The inciting incident here is the moment when Hitchcock masterfully uses a mysterious cry for help as JB hears a woman scream, “Don’t!”. JB also hears the sound of shattering glass. 

In the movie, JB is awakened some time past midnight by thunder and sees his neighbor, Thorwald, leaving his apartment. Crucially, he also sees that Thorwald’s wife goes missing which kicks off the downward spiral of solving the mystery with who screamed “Don’t!”, where Thorwald’s wife is, and whether they’re connected.

Monster’s Inc. (2001)

The inciting incident here is the arrival of an adorable little girl.

After big hairy blue but lovable monster Sulley’s arch-rival, Randall, leaves a closet door open on the scream factory floor, Sulley discovers something he shouldn’t have. He sees a little girl whose bedroom it leads to has walked into their world. The inciting incident here is the arrival of an adorable little girl in this Disney-Pixar rendition of Monsters series. 

Upon establishing how terrified the monsters are of humans, using the advent of a harmless child is a brilliant way for us to both laugh at the situation but knowing how kids are, we sit back and feel scared for Sulley because kids won’t listen to rhyme or reason most of the time. 

The worst possible situation is now a reality for this loveable blue as he must use his friends’ help to get things back to normal before anyone finds out. Who knew that a small happy girl could instill so much fear that it changes the whole narrative of everyone involved. 

Saving Private Ryan (1998)

The inciting incident here is the letter to Mrs. Bixby which explains the death of three Ryan brothers for General George Marshall. The events are all places in the grand scope of the war, one man’s death may not seem that important, but the death of three out of four brothers is making it so heartbreaking and gorgeous. Saving Private Ryan has one of the best inciting moments in the film because of the inspirational aspect to save yourself for your duty, family, and love during times of war, all of which play a heavy hand in the context surrounding it.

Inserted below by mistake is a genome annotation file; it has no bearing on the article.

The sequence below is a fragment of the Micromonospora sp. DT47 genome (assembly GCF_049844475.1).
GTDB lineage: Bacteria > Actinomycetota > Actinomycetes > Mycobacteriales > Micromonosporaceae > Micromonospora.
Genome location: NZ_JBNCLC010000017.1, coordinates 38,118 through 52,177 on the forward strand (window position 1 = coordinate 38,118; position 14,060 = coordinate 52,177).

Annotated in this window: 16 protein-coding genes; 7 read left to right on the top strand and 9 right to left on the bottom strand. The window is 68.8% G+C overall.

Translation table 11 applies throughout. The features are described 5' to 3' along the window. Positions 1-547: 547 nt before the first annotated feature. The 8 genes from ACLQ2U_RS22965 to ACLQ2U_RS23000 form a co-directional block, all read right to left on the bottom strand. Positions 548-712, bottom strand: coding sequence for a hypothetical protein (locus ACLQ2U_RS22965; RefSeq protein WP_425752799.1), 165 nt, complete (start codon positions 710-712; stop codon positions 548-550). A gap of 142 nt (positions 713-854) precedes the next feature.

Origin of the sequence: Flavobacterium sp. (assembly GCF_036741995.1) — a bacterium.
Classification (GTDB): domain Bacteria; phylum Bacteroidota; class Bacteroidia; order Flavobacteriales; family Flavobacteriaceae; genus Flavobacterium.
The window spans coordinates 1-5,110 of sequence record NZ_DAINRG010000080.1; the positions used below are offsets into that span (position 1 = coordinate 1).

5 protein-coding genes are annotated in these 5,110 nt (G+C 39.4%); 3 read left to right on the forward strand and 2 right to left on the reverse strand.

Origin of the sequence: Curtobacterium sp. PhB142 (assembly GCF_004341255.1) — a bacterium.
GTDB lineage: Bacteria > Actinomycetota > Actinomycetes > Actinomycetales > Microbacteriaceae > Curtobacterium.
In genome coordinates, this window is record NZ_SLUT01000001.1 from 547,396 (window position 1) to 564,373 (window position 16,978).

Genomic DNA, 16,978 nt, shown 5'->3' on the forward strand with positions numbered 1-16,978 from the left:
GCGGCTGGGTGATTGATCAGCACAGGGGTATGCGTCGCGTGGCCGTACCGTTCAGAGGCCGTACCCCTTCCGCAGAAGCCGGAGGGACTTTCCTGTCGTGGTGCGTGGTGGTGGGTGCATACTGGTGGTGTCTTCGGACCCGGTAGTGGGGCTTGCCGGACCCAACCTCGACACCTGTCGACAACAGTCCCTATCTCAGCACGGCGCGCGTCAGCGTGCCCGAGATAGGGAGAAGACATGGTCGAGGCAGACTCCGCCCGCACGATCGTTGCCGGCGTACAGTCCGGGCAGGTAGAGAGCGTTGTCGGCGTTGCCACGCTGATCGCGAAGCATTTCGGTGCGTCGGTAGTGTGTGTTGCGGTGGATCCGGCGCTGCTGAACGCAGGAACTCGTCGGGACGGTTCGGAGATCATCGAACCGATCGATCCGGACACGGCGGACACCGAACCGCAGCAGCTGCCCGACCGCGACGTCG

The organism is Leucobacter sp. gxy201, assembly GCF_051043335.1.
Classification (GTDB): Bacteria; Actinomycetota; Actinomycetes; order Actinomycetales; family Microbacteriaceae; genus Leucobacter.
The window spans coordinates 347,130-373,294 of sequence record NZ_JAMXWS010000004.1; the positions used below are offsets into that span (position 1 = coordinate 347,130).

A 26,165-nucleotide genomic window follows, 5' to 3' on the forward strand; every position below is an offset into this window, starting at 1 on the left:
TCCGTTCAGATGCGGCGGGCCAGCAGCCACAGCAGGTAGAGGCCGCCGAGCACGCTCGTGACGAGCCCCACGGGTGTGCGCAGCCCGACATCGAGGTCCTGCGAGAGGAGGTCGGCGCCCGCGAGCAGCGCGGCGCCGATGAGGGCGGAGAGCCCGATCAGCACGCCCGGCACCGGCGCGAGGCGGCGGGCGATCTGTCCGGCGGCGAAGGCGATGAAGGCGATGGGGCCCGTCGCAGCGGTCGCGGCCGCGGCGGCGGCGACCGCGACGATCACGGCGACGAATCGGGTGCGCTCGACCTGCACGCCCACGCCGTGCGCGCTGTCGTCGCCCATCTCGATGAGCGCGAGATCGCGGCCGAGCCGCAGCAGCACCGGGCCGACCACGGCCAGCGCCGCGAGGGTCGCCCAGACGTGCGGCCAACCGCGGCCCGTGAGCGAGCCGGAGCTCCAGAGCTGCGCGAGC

Raiders of the Lost Ark (1981)

The inciting incident here is the talk with Army intelligence. At the beginning of World War II, archaeologist and professor, Indiana Jones, gets questioned by the United States Army about the Staff of Ra. When the army assigns Indiana Jones with the task of retrieving the staff from his former boss and, then, the Ark of the Covenant itself before the Nazis do, it sets forth an inciting incident.

Indy’s legendary tale changes when the Army intelligence agents tell him to do what he does best, almost precisely following Campbell’s Hero’s Journey to withstand the amount of change the protagonist goes through.

North by Northwest (1959)

The inciting incident here is the waiter causing two groups to collide in a confusing, misunderstood, and slightly fatal manner. 

Two gangster thugs come to a hotel bar in New York City to look for someone called Kaplan. 

The scene cuts to a waiter calling out for a man named George Kaplan. Simultaneously, Roger Thornhill, an unassuming advertising executive, calls for the same waiter to take his request. The two criminals sent to find Kaplan immediately think Thornhill is him which creates a change of plans based on a mistaken identity for the protagonist. This kicks off Thornhill’s wild ride in another Hitchcock classic which states that only Cary Grant and Hitchcock could ever give so much suspense in so many directions – a true fact! 

Chinatown (1974)

The inciting incident here is when a woman claiming to be Evelyn Mulwray hires Jake Gittes to surveil her husband, Hollis Mulwray — a high profile, respected public figure and the chief engineer of the Los Angeles Department of Water and Power.